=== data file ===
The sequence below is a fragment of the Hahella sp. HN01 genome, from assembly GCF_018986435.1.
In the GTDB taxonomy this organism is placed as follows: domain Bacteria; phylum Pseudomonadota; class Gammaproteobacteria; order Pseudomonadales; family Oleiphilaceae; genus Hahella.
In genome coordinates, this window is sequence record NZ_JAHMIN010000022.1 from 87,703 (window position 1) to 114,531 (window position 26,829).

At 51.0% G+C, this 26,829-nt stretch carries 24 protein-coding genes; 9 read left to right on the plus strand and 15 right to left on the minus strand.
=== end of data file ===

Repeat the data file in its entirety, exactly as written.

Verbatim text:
The sequence below is a fragment of the Hahella sp. HN01 genome, from assembly GCF_018986435.1.
In the GTDB taxonomy this organism is placed as follows: domain Bacteria; phylum Pseudomonadota; class Gammaproteobacteria; order Pseudomonadales; family Oleiphilaceae; genus Hahella.
In genome coordinates, this window is sequence record NZ_JAHMIN010000022.1 from 87,703 (window position 1) to 114,531 (window position 26,829).

At 51.0% G+C, this 26,829-nt stretch carries 24 protein-coding genes; 9 read left to right on the plus strand and 15 right to left on the minus strand.